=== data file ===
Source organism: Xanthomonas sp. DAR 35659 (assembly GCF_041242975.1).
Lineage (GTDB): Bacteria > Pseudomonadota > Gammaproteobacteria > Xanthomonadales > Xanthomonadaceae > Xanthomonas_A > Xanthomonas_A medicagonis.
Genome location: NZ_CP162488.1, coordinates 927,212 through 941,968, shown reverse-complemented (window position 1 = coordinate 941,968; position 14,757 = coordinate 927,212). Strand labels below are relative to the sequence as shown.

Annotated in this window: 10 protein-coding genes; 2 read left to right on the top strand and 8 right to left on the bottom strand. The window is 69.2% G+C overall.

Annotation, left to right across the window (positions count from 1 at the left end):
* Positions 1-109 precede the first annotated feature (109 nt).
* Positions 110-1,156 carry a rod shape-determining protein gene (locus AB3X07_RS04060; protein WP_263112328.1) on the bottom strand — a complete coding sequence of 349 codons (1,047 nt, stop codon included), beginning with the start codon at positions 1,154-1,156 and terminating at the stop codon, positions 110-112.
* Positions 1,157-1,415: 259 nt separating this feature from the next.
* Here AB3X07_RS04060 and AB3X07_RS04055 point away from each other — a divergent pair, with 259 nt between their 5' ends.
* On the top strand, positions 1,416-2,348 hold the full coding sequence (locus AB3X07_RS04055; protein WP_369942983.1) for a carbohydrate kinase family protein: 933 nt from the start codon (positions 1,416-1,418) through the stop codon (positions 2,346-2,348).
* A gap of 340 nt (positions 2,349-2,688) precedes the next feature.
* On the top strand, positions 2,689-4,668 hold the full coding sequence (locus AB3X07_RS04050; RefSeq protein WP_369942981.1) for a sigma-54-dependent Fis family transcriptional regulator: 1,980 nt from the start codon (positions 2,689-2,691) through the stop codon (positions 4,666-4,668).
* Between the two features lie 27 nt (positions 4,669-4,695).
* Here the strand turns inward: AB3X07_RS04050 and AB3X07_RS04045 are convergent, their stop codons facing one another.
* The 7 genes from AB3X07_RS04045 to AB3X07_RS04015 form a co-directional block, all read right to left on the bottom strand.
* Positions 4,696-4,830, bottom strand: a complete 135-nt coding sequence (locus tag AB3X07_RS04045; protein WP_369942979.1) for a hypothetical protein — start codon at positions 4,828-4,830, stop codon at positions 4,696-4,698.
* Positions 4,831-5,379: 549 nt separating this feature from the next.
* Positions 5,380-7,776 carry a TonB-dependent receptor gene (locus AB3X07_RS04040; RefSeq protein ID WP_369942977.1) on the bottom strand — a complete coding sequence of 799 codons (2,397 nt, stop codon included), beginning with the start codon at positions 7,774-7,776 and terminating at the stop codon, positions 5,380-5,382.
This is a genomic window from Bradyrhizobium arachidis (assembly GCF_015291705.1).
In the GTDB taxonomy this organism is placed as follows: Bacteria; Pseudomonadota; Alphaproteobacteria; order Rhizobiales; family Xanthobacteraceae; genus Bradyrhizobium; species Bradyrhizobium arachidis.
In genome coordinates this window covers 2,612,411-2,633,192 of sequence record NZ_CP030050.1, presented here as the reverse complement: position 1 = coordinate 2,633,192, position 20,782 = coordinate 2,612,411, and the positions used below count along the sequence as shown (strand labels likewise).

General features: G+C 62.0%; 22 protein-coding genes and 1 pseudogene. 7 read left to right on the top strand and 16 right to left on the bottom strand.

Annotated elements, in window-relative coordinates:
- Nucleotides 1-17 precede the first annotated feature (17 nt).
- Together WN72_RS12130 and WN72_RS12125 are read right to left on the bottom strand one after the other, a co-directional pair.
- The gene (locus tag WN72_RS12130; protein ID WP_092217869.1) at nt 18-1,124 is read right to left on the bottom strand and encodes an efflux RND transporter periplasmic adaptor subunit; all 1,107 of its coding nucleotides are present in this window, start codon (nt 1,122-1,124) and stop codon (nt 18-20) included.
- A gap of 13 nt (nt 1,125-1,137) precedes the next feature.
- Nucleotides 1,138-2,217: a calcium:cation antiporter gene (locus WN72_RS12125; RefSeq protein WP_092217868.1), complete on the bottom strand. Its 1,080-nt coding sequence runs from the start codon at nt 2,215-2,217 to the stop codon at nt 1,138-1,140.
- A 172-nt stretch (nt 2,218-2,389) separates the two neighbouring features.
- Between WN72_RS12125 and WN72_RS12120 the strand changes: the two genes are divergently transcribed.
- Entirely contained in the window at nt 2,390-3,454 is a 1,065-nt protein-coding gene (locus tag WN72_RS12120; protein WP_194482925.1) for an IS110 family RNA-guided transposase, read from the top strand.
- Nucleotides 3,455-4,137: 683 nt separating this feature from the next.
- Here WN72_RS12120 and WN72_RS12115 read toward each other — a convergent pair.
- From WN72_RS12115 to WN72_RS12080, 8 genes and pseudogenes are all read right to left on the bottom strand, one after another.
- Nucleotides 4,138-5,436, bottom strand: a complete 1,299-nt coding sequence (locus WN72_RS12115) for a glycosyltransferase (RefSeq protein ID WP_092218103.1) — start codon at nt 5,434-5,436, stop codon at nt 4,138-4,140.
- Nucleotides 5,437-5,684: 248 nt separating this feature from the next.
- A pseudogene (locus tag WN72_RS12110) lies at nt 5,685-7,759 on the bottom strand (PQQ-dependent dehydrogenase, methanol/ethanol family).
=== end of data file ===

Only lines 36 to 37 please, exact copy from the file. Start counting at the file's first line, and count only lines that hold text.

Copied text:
- Nucleotides 5,437-5,684: 248 nt separating this feature from the next.
- A pseudogene (locus tag WN72_RS12110) lies at nt 5,685-7,759 on the bottom strand (PQQ-dependent dehydrogenase, methanol/ethanol family).